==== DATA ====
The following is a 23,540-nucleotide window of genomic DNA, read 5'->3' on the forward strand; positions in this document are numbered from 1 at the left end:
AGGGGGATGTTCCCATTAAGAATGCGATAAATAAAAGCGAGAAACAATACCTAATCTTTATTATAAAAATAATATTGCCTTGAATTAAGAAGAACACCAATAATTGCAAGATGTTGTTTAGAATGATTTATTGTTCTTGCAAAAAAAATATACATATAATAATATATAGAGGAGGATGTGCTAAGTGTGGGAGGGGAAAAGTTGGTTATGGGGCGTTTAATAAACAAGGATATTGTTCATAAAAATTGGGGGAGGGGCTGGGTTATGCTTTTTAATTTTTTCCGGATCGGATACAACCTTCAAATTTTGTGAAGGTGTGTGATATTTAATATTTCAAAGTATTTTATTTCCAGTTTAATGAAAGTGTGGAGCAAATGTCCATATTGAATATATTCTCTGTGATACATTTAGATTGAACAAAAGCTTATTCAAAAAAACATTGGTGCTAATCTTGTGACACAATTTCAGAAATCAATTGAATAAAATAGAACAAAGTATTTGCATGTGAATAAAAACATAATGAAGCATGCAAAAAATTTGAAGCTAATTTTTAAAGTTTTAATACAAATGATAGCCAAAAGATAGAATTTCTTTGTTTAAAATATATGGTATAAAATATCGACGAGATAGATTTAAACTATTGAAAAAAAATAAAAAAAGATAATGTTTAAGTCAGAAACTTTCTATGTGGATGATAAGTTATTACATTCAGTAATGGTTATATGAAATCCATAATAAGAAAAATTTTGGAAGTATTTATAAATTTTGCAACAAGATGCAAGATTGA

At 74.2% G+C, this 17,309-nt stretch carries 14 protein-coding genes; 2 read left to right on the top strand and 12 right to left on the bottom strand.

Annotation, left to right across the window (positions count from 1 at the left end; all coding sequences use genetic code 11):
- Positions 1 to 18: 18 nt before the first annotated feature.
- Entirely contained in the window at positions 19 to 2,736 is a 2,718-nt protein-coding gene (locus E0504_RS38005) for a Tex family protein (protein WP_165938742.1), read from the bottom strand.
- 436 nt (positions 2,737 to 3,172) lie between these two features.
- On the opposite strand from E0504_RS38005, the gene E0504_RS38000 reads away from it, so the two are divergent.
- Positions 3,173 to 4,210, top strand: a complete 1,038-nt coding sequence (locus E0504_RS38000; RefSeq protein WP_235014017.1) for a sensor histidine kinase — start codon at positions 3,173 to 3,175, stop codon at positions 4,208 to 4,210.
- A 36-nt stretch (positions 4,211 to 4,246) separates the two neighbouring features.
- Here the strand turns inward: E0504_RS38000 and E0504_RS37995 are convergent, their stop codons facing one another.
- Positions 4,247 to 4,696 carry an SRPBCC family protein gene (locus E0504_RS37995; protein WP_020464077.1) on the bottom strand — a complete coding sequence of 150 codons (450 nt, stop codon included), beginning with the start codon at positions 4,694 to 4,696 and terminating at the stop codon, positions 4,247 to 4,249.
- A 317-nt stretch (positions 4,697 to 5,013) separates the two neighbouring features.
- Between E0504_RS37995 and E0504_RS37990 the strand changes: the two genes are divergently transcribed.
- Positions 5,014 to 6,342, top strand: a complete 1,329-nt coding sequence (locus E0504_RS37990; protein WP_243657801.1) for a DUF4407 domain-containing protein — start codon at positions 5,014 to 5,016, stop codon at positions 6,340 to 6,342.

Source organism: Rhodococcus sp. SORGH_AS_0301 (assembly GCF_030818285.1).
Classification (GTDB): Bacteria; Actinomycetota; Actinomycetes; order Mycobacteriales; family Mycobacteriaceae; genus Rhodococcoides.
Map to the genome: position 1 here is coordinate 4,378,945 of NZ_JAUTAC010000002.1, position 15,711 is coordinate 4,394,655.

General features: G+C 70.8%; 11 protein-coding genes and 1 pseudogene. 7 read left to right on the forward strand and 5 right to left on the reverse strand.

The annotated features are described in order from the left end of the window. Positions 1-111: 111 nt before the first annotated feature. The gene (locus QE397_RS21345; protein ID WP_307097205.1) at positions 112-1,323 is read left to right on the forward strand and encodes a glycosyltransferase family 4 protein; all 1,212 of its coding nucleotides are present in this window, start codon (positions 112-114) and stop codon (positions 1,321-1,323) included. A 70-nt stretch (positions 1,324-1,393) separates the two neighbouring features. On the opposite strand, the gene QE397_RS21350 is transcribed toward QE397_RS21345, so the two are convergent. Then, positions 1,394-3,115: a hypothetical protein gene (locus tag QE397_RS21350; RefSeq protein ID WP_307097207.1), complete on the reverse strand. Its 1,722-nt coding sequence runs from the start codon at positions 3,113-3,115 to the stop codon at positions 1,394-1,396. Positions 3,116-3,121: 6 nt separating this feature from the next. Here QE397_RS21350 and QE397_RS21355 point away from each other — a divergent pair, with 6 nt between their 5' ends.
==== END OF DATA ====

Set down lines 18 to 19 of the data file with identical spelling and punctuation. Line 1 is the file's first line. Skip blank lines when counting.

Map to the genome: position 1 here is coordinate 4,378,945 of NZ_JAUTAC010000002.1, position 15,711 is coordinate 4,394,655.

General features: G+C 70.8%; 11 protein-coding genes and 1 pseudogene. 7 read left to right on the forward strand and 5 right to left on the reverse strand.